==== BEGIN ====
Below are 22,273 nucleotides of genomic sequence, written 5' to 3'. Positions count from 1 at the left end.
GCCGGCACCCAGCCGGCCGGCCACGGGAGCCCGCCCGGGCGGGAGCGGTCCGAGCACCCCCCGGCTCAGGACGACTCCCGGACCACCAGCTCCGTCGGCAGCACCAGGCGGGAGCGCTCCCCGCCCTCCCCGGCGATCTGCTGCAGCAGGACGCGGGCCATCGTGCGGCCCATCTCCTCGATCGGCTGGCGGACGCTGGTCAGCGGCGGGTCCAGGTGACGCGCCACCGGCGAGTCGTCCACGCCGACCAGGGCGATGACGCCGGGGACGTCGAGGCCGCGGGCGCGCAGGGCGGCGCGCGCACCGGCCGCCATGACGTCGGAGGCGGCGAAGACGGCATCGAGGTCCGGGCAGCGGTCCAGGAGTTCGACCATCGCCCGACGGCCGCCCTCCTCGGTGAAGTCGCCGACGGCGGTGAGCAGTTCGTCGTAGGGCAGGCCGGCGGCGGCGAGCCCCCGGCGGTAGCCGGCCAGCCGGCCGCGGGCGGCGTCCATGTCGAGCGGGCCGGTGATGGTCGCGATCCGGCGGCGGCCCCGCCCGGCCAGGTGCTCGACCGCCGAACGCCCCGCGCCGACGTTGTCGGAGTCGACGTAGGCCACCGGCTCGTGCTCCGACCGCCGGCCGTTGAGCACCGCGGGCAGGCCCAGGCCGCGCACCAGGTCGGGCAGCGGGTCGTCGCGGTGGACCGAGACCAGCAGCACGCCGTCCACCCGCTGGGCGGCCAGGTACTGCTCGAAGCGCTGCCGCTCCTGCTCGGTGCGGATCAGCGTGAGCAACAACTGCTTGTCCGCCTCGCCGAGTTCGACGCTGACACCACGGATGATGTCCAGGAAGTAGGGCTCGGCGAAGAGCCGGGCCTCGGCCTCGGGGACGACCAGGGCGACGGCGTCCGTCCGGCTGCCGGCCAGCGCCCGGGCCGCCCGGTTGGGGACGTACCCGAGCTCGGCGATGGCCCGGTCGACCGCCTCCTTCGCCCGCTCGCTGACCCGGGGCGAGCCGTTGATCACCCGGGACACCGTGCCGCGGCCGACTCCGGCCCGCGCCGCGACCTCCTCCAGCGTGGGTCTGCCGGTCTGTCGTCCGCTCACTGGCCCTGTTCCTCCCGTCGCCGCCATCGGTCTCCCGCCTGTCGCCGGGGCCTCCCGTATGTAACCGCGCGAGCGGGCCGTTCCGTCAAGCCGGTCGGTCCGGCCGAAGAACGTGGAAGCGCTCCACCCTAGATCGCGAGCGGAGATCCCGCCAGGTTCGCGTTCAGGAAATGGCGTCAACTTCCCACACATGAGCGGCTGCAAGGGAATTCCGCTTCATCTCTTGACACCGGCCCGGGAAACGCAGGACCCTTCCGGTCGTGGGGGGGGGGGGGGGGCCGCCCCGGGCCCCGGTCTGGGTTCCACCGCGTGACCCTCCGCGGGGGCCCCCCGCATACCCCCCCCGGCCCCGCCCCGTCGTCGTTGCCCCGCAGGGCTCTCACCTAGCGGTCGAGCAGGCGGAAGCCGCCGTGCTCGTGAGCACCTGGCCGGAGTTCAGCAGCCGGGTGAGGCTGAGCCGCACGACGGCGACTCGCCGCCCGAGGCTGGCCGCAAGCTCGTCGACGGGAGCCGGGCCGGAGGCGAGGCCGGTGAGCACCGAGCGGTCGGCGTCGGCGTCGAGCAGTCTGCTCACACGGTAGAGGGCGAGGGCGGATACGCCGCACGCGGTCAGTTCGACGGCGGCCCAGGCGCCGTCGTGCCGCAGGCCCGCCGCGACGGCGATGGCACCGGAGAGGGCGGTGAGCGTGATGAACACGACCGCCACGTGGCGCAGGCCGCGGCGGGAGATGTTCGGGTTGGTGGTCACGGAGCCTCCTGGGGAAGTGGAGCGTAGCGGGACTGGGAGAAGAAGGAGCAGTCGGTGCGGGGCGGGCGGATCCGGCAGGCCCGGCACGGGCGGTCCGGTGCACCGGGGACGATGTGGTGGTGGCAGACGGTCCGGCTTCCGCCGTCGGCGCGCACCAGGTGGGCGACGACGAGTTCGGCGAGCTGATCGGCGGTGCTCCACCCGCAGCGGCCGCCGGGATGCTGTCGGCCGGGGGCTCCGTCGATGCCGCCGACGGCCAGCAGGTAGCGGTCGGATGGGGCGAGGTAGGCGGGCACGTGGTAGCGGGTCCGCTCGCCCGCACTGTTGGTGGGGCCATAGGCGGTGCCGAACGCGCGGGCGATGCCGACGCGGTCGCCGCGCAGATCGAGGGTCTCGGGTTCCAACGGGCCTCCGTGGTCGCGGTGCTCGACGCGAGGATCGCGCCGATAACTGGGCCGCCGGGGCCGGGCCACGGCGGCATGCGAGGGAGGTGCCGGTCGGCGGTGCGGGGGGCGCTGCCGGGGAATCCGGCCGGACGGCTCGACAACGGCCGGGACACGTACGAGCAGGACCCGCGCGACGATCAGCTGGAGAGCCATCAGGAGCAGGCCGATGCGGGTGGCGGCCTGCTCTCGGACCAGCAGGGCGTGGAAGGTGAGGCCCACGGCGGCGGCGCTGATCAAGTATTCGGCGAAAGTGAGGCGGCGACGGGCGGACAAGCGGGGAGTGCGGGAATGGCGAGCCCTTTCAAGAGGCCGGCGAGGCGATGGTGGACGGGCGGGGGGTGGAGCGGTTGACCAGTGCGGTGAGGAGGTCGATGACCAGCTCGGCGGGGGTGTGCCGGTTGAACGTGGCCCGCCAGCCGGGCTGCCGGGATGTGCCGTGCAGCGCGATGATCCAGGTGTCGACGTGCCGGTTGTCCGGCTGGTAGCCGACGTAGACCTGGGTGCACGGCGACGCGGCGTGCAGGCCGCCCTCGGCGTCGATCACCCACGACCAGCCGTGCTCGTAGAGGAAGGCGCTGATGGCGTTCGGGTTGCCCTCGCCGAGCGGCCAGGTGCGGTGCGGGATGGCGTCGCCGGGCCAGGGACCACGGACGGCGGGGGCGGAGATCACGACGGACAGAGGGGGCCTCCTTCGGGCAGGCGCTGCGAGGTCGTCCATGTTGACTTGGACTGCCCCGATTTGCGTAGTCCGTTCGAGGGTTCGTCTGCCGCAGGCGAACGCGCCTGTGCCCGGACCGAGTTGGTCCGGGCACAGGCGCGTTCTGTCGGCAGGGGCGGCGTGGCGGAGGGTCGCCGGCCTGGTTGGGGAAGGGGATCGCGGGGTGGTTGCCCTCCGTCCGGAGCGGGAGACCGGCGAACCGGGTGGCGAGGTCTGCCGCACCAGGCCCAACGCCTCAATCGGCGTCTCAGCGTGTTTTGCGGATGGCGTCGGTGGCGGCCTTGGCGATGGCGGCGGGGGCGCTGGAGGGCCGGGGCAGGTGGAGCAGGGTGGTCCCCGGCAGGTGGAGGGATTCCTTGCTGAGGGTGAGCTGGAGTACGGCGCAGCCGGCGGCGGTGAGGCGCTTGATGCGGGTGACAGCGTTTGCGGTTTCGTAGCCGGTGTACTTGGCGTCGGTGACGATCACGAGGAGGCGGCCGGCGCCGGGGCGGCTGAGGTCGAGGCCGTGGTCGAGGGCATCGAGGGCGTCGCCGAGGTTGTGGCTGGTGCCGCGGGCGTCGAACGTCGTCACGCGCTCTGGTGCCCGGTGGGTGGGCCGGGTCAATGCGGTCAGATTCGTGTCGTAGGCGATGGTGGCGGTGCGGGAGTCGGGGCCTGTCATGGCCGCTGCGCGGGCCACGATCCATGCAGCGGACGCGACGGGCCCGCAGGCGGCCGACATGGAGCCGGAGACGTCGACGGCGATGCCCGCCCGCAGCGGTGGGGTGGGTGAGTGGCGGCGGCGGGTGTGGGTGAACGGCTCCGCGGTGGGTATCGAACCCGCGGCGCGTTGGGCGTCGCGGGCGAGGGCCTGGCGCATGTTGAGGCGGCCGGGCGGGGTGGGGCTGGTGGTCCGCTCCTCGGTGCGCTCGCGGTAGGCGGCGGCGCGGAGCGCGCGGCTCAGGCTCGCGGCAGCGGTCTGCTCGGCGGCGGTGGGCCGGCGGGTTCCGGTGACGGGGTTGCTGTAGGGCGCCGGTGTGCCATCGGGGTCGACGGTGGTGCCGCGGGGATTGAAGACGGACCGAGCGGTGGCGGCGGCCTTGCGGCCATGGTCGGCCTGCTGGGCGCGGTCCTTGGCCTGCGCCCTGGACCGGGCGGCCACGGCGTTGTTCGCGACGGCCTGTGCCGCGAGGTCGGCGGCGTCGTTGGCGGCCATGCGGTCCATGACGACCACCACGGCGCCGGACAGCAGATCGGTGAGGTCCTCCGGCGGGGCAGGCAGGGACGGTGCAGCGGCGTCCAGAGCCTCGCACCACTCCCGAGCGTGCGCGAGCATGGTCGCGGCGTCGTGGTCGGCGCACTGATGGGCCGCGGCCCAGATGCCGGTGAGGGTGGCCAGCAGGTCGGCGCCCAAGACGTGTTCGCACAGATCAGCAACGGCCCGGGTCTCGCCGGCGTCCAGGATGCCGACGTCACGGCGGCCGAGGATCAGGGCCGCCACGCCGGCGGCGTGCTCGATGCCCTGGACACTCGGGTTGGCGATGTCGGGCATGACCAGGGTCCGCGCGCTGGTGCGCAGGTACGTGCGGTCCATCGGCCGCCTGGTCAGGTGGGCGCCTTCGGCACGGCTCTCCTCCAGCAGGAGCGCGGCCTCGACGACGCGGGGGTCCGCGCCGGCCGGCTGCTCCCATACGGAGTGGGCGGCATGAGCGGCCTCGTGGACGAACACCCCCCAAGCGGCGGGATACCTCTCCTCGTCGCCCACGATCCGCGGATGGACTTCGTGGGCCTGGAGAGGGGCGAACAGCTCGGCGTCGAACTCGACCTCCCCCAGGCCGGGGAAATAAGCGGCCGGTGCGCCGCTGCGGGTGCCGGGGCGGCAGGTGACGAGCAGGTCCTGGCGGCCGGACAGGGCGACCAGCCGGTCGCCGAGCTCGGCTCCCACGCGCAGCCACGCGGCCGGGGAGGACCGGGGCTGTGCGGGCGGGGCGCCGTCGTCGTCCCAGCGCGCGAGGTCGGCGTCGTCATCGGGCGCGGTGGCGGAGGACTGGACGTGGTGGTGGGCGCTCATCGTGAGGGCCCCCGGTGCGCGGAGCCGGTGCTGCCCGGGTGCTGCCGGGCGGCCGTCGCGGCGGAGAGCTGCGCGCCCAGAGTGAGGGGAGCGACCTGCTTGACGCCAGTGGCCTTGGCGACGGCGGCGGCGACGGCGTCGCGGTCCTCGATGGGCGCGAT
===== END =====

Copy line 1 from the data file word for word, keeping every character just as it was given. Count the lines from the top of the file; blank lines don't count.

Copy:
Below are 22,273 nucleotides of genomic sequence, written 5' to 3'. Positions count from 1 at the left end.